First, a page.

The pattern of trade and demand affecting other categories of consumer products is similar to that of consumer electronics. Electronics manufacturer Sony found this to be so with its high-tech camcorders and digital cameras. high-risk new product introductions. Amongst the major suppliers . The second. shippers. particularly those identified by Fisher (1997) as innovative. efficient production of products based on proven technologies. In 2002.e. hence Sony’s decision to relocate. East-West chain strategies trade has benefited for many years from relatively low transport costs. benefits of proximity and the supply chain flexibility to cope with the demands of high-margin. With more and more manufacturers heading for China. legal and regulatory environments. resulting from distance and the almost inevitable complications involved in coordinating shipments from far-off suppliers. The reason for Sony’s decision was supply chain cost-related (Bin. 2003). it moved production of both from China to Japan. customs and delivery networks. most of the customers for the high margin innovative products are in the more developed markets of the US.seemingly obvious factors are often overlooked. In 2002. “me-too” offers. China had proved to be an excellent location for many of Sony’s less innovative competitors who focussed on the forecast-driven. through forwarders. accounting for around 3. raised questions about the longer-term viability of globe-spanning supply chains and the underlying assumptions of prevailing purchasing practices (New. Global supply due in part to the greater distances covered.2 per cent of all merchandise exports by value. this may not be the case. and less obvious cost driver is the extension in lead-times. and the risks of wasted opportunity arising from the inability to supply quickly enough when a winning product is produced. Often this requires the ability to manage across diverse cultural. Sony had managed the inherent risks of innovative new product introductions through close collaboration between itself and its suppliers throughout the new product development process. 2003). Consequently. the value of clothing exports worldwide reached $200 billion. Sony relocated its leading edge product production from China because its efficient low-cost manufacturers lacked these essential capabilities. The networks of suppliers had the capabilities to respond very rapidly to consumer demand should the product prove to be successful in the market. First there are higher transport costs. underpinned by stable oil prices. For other categories of products. less risky. For many so-called “commodity” items the lower manufacturing costs may well outweigh the higher costs of transport and the longer lead times. Western Europe and Japan are the main importers accounting for around 80 per cent of all clothing imports. Geopolitics is a factor here too. shipping prices have risen 279 sharply and seasonal shortages in freight capacity have emerged (Johnson. Japan provided a better base in terms of user market proximity. Western Europe and Japan. Added to this was the fact that while demand for consumer electronics is strong in China. before margins fall as competitors follow with cheaper. Sony found that China’s manufacturing base lacked critical “market mediation” capabilities – i. but the skills were well-established and available – at a cost – in Japan. The uncertainty in oil markets before and after the US-led invasion of Iraq in 2003. Again the US. But for its leading edge products. Companies that choose to differentiate themselves through innovation must tread the fine line between the dangers of over-optimistic forecasting with the attendant risks of remaindered stock. the technological expertise. 2001). To survive. they must be able to minimise the risk from failed products and maximise the benefits of successful innovations.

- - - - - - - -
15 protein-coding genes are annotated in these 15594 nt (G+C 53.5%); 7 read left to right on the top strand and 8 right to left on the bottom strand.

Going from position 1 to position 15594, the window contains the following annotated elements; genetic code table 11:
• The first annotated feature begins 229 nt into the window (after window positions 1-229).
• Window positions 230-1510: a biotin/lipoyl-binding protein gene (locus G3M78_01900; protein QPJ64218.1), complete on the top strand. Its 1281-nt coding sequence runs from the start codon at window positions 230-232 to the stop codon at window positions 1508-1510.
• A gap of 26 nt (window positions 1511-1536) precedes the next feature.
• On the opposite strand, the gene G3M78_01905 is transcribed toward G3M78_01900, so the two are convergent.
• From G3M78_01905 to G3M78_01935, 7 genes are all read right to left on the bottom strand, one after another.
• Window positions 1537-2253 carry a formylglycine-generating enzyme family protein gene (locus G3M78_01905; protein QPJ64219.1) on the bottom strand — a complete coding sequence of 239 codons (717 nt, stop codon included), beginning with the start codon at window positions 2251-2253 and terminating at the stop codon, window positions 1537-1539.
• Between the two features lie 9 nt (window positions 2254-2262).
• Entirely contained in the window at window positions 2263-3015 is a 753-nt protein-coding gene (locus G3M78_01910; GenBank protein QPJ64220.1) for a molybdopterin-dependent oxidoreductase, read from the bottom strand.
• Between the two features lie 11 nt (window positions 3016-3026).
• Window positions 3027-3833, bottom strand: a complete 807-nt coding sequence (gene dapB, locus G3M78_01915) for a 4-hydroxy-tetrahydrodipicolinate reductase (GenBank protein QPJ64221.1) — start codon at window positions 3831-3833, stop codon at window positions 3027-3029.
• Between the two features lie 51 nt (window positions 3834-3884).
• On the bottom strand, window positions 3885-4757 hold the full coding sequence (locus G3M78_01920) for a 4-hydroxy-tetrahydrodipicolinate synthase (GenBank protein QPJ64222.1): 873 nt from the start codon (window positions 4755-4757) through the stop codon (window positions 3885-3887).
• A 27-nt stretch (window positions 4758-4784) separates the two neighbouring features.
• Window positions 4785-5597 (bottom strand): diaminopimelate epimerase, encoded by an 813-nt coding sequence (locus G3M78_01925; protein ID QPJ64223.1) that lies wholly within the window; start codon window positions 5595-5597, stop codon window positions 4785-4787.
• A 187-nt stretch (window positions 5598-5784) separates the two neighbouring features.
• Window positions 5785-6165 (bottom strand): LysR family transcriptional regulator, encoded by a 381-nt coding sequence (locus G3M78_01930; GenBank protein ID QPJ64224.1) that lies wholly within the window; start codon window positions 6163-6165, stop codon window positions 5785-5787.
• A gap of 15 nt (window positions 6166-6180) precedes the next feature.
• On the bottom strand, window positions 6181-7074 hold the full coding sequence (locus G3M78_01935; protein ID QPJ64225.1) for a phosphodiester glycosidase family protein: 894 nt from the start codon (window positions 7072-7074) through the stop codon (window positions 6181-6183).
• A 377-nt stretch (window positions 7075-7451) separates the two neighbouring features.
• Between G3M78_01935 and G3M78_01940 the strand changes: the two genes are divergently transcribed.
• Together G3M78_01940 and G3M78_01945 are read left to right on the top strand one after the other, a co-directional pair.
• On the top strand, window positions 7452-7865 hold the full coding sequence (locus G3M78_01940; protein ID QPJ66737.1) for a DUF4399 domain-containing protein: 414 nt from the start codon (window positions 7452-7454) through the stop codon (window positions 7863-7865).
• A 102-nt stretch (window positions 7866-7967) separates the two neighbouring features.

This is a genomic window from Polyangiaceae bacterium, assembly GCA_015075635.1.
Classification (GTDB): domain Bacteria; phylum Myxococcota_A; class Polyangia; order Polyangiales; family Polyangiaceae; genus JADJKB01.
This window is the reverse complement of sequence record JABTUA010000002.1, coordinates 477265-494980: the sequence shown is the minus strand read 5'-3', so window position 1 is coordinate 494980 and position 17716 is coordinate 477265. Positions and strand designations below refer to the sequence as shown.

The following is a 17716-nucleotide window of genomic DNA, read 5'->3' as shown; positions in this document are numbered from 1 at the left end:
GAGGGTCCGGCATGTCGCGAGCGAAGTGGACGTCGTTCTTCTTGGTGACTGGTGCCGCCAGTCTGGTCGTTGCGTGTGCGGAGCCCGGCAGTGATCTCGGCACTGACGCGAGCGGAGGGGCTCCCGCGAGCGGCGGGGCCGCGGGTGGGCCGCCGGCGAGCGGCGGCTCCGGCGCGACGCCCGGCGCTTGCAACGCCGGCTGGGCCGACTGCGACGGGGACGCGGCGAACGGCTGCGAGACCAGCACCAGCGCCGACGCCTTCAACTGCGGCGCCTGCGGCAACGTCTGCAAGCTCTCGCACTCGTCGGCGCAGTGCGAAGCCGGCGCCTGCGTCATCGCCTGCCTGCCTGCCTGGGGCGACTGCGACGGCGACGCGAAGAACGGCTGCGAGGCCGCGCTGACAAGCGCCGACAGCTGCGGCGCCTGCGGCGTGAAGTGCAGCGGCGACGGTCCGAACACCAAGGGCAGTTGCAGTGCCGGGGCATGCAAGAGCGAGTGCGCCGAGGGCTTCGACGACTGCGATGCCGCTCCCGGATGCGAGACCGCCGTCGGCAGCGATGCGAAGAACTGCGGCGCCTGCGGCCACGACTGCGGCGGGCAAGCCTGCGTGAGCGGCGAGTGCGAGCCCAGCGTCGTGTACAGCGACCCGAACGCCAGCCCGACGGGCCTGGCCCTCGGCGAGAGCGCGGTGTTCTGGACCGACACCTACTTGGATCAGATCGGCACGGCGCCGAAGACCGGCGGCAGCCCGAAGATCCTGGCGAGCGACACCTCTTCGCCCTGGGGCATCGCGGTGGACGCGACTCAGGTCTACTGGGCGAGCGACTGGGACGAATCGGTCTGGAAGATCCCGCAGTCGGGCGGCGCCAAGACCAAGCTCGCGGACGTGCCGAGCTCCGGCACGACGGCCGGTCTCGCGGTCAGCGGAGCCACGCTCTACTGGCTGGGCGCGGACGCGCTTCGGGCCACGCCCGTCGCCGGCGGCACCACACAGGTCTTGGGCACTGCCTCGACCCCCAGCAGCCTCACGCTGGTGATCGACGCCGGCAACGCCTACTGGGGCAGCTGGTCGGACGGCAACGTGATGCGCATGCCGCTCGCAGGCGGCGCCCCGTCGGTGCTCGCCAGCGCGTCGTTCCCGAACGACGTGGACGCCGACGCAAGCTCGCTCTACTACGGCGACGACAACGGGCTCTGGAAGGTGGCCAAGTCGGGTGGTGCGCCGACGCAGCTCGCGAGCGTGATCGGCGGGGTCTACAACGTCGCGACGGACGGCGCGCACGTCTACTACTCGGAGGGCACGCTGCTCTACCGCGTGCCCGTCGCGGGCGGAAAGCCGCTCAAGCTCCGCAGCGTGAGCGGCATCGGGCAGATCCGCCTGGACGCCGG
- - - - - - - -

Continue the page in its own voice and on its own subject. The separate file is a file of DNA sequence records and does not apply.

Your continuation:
start of season ^ 10 per cent. The Table provides a simple method of ranking the flexibility of these various sources.IJLM to the EU were China. each expanded their shipments to the EU 17. In this paper. more responsive supply chains. forecast three months ahead ^ 50 per cent. Whilst the purchase cost of the garment is clearly significantly less if sourced from. China also increased its imports to the US and continued to supply more than three quarters of clothing imported to Japan (WTO. Paradoxically in this industry lead-times have if anything lengthened over the last decade or so. Thus. if the lead times are compared with the previously quoted forecast errors (say 16 weeks out) then it is clear that matching supply with demand is greatly affected by the long lead times associated with some offshore sources. and situations where the imperative is for shorter. as Table I shows (Christopher and Towill. and . 1991) forecast errors in the fashion industry related to the forecast time horizon are as follows: . colour and quantity have to be taken many months ahead of the season then the greater is the chance of error in the forecast. plus long lead times. 2002).2 by between 15 and 22 per cent in 2002. As a rule of thumb (Blackburn. Nor is the situation any better in consumer electronics (Watson. . . Turkey and Romania. Nowhere is this more true than in the apparel industry where seasons can be short and demand unpredictable. and . time has become a competitive variable. Not just time-to-market for new product introductions but time-to-respond in terms of being able to meet the needs of time-sensitive customers. Additionally. Pipeline lead-times In many markets. minus 16 weeks ^ 20 per cent. It has been suggested (Lowson. The challenge to business organisations that seek to improve their competitiveness in this sector too is to find the supply chain solution that best fits the demands of the market place. If decisions on style. The risk that is incurred through lengthened lead-times can be considerable. the European vendors perform very much better responding to pre-season changes compared to Asia. we will examine in more detail the 280 circumstances where global sourcing is advantageous. minus 26 weeks ^ 40 per cent. the Far East this comes at the expense of lack of flexibility to both order mix and volume change. This is primarily the result of global sourcing as retailers have sought out low cost sources of supply. 1994) where the equivalent rule of thumb is: . 2003). say. This advantage also carries over into flexibility of supply after the season has started. 2001) that for the UK garment retail industry the move to offshore sourcing can quadruple the time from order to delivery in some cases thus dramatically increasing supply chain risk. Here we have computed integrated responsiveness metrics from survey data from the clothing industry obtained by Lowson (2001). forecast one month ahead ^ 5 per cent. So a business operating in such a scenario and supplied via a single delivery pipeline can expect to have many stock-outs . forecast two months ahead ^ 20 per cent.